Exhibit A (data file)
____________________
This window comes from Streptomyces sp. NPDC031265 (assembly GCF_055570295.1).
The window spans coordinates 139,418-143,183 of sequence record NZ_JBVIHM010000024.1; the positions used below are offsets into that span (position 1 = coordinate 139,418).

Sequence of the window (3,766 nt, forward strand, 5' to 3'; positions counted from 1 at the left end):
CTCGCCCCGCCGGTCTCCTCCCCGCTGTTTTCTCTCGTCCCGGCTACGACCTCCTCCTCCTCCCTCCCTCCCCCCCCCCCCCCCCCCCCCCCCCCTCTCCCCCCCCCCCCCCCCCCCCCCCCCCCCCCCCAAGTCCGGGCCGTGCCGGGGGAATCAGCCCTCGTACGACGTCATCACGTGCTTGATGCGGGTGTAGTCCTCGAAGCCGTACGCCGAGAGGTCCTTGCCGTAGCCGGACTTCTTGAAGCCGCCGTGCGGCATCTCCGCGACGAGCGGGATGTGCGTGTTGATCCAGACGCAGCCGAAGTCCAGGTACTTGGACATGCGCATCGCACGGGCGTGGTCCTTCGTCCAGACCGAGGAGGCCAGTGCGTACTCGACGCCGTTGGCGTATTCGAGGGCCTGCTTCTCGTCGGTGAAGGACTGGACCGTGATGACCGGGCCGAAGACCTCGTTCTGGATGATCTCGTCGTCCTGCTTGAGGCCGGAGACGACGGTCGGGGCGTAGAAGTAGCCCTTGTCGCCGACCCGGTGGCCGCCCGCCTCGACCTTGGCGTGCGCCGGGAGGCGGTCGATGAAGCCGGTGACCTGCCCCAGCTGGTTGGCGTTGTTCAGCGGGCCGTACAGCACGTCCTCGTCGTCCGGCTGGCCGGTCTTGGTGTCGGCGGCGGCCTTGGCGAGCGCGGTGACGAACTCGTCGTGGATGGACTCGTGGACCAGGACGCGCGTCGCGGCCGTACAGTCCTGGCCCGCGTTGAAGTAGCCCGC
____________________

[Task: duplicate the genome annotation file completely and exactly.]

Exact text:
This window comes from Streptomyces sp. NPDC031265 (assembly GCF_055570295.1).
The window spans coordinates 139,418-143,183 of sequence record NZ_JBVIHM010000024.1; the positions used below are offsets into that span (position 1 = coordinate 139,418).

Sequence of the window (3,766 nt, forward strand, 5' to 3'; positions counted from 1 at the left end):
CTCGCCCCGCCGGTCTCCTCCCCGCTGTTTTCTCTCGTCCCGGCTACGACCTCCTCCTCCTCCCTCCCTCCCCCCCCCCCCCCCCCCCCCCCCCCTCTCCCCCCCCCCCCCCCCCCCCCCCCCCCCCCCCAAGTCCGGGCCGTGCCGGGGGAATCAGCCCTCGTACGACGTCATCACGTGCTTGATGCGGGTGTAGTCCTCGAAGCCGTACGCCGAGAGGTCCTTGCCGTAGCCGGACTTCTTGAAGCCGCCGTGCGGCATCTCCGCGACGAGCGGGATGTGCGTGTTGATCCAGACGCAGCCGAAGTCCAGGTACTTGGACATGCGCATCGCACGGGCGTGGTCCTTCGTCCAGACCGAGGAGGCCAGTGCGTACTCGACGCCGTTGGCGTATTCGAGGGCCTGCTTCTCGTCGGTGAAGGACTGGACCGTGATGACCGGGCCGAAGACCTCGTTCTGGATGATCTCGTCGTCCTGCTTGAGGCCGGAGACGACGGTCGGGGCGTAGAAGTAGCCCTTGTCGCCGACCCGGTGGCCGCCCGCCTCGACCTTGGCGTGCGCCGGGAGGCGGTCGATGAAGCCGGTGACCTGCCCCAGCTGGTTGGCGTTGTTCAGCGGGCCGTACAGCACGTCCTCGTCGTCCGGCTGGCCGGTCTTGGTGTCGGCGGCGGCCTTGGCGAGCGCGGTGACGAACTCGTCGTGGATGGACTCGTGGACCAGGACGCGCGTCGCGGCCGTACAGTCCTGGCCCGCGTTGAAGTAGCCCGC